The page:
The answer is yes; it is possible to do so. In fact, some cities in the developed countries have already started experimenting successfully. According to the world economic forum portal, Vancouver (Canada) gets 98 per cent of its electricity from renewable sources. Similarly, Auckland is sourcing 80 per cent. More than 80 UK towns and cities have now committed to switching to 100 per cent clean energy by 2050. This is a hugely important trend given that cities are responsible for 70 per cent of energy-related carbon dioxide emissions.
India, too, is moving fast in this direction. We have already built Cochin International Airport that is the first fully solar-powered airport in the world. The plant which was set up in 2015 under the green power project started by CIAL (Cochin International Airport Limited) will not result in any carbon dioxide emissions over the next 25 years. It will produce a clean source of energy equivalent to the energy produced by coal-fired power plants burning more than three lakh metric tonnes of coal. . Not only that it also provides a carbon offset equivalent to planting 30 lakh trees.
There are simple yet effective ways to reduce the impact of global warming:
• Adding vegetation in cities can help lessen the ‘heat island’ effect. Researchers estimate that shaded surfaces can be 20-45°F cooler than the peak temperatures of unshaded materials, which means lower air-conditioning costs and relief for those working in the heat.
• Water can be economised while washing, bathing, doing laundry, and gardening, and efforts made to reduce its industrial contamination.
• Energy can be used more efficiently for heating, cooling, cooking, lighting, and running appliances. Private motor vehicles can be replaced by public transport, bicycles, or walking whenever possible to reduce carbon emissions and fuel consumption.
• Food offers many choices: Choose organically and locally grown vegetarian food full of nutrition over fast food, meat, and pesticide-, hormone-, and antibiotic-laden genetically modified foods.
• Clothing can be made of natural fibres, with possible agricultural impacts, rather than synthetic fibres that are persistent and made from non-renewable petrochemicals.
• In our role as consumers, we can choose to purchase from socially responsible manufacturers, change styles, or use things until they wear out, instead of making choices based on brand names and fashion.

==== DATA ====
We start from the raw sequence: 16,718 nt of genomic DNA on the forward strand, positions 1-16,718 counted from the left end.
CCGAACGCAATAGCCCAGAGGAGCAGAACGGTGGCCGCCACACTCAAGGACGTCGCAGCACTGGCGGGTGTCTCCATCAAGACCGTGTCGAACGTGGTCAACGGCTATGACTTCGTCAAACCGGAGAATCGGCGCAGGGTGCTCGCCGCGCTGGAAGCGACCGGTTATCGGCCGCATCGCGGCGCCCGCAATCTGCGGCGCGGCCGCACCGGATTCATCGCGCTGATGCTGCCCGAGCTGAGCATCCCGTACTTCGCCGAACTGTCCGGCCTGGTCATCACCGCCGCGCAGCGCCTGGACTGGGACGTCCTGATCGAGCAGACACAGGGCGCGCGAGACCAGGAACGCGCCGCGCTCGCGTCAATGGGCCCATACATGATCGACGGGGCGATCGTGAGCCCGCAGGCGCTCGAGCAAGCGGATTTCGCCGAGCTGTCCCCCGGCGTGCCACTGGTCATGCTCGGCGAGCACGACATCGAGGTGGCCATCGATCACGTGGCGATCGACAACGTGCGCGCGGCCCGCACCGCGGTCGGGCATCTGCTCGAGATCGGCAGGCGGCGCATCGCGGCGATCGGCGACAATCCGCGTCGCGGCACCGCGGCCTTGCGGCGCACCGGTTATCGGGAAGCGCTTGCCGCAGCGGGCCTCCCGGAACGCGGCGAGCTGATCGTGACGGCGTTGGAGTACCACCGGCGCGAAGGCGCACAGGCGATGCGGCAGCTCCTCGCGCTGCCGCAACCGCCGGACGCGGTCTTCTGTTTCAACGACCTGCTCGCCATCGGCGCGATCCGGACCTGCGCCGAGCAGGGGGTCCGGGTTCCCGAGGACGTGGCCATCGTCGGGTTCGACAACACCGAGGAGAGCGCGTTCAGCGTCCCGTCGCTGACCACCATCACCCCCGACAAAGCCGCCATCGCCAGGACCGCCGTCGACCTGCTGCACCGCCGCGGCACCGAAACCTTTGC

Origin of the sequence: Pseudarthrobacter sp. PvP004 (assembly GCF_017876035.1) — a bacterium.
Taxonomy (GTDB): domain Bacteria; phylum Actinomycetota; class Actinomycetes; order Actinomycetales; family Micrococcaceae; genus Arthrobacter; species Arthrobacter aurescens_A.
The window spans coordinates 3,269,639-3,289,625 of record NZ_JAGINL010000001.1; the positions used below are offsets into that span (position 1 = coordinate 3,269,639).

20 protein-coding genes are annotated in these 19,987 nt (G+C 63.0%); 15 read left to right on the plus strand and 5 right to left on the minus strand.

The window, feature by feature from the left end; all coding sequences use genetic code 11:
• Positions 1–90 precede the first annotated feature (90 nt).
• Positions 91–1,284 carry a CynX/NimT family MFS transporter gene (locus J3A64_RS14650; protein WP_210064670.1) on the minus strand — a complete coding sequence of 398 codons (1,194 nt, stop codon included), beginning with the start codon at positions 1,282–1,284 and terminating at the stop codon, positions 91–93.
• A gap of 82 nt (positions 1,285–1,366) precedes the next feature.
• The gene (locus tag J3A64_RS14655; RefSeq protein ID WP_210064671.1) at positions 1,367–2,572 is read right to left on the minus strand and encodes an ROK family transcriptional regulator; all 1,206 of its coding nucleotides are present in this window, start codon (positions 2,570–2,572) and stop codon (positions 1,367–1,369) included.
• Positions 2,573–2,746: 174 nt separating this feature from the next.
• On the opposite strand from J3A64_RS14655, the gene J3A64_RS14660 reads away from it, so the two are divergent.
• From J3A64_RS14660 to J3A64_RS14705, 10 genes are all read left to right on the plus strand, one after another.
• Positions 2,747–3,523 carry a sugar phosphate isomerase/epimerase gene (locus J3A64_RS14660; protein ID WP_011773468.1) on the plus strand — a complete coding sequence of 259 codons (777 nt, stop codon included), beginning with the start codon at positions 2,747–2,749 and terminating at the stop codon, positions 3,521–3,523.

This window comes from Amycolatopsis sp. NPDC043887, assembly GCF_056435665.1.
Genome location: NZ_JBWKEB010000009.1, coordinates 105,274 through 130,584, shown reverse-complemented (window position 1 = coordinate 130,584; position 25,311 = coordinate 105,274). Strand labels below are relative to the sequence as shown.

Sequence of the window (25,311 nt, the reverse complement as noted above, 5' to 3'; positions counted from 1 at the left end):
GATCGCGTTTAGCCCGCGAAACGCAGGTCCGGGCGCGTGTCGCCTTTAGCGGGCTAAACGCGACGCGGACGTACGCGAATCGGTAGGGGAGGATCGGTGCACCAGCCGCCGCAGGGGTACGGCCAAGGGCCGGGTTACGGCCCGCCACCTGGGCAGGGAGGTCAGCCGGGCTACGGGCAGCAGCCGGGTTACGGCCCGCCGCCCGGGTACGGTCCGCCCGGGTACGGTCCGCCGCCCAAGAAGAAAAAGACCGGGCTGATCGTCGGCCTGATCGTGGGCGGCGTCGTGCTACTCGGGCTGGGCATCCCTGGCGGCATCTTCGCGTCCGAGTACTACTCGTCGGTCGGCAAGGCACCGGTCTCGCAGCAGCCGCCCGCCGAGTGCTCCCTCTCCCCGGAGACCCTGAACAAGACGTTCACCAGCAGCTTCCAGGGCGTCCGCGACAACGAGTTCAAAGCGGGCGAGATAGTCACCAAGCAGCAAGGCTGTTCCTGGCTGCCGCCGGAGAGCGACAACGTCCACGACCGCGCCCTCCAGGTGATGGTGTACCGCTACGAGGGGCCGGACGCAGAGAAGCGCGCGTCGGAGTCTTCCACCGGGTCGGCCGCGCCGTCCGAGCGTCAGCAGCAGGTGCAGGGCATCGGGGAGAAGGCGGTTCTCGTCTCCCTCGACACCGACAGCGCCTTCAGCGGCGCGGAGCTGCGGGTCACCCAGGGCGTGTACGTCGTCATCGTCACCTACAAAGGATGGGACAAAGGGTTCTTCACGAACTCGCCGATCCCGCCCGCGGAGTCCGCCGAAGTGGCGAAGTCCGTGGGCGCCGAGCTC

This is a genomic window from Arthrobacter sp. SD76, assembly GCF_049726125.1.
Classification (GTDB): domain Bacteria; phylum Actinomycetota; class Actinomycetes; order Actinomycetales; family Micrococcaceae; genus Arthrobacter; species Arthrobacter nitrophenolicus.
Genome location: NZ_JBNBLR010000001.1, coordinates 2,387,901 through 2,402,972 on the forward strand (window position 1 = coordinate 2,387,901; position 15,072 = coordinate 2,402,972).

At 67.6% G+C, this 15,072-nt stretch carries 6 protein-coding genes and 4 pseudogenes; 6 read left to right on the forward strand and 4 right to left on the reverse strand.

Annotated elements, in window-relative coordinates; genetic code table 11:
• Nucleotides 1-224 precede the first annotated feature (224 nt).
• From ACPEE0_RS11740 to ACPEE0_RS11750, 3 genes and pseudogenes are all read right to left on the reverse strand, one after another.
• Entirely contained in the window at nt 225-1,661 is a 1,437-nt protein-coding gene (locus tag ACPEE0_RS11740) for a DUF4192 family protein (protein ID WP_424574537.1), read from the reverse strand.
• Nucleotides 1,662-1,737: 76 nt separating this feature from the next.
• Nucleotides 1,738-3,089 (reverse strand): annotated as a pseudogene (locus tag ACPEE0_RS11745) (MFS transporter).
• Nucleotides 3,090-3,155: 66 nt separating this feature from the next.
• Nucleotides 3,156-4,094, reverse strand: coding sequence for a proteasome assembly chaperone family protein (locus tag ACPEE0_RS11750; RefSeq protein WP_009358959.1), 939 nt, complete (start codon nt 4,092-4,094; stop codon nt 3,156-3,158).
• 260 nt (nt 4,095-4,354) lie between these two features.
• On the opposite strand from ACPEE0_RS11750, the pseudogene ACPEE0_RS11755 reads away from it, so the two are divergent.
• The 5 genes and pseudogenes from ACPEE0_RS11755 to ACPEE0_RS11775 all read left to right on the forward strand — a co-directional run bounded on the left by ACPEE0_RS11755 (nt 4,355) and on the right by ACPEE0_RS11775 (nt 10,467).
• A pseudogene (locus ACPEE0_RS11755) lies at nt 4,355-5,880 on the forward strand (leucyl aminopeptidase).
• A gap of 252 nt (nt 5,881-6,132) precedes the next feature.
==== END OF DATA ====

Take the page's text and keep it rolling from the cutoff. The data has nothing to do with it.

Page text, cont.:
• Housing can be looked at from the angles of location, materials, health impact, and energy efficiency.
As we move forward, for the next stage in the advancement of our societies, we, the people, as well as the leaders, need to re-examine our attitudes and assumptions regarding social and economic development. We will have to rethink how we utilise resources and form relevant and practical policies to safeguard the environment. This unprecedented economic crisis clubbed with the lockdown has helped human beings reflect upon the fundamental error in perceiving human nature itself. In the face of world events, our concerns are tiny, limited only to the self and family. We have to realise that unless we, as a society, find a purpose beyond material development and shift into the spiritual dimension of life, we will keep making the same mistakes again and again. The spiritual dimension demands that we question the nature of the Self, our relationships with each other, the Earth, and the beyond as well as our ways of life and our beliefs.
Our false belief that there is no limit to Nature’s capacity to fulfil any demand made by human beings stands exposed. A society, civilisation, or culture that promotes and attaches absolute value to expansion, acquisition, and the fulfilment of people’s desires is being compelled to see that such goals are neither sustainable nor realistic.
We’ll have to change our concepts of prosperity and well-being to include our impact on each other and the planet. This will help us in reducing our consumption of valuable resources and prevent further degradation of the environment. A life that is more aware of the impact of human actions on the rest of the world, and treads lightly upon Mother Earth, would definitely be more fulfilling than a life focussed on consuming more and more.
The Shrimad Bhagavatam says the Lord visits difficulties on those he loves the most so that they become disenchanted by the mundane world and seek the source of all truth, consciousness, and bliss existing within their spiritual hearts. The Lord has been called Vishnu, the one who permeates all existence, the Jagat Pita or the Father of the world, who nourishes the lords as well as the locusts. May this crisis make us honour the all-pervading one by honouring all creatures that live on Bhoodevi or Mother Earth, Vishnu’s spouse.
It is our hearts that will guide us.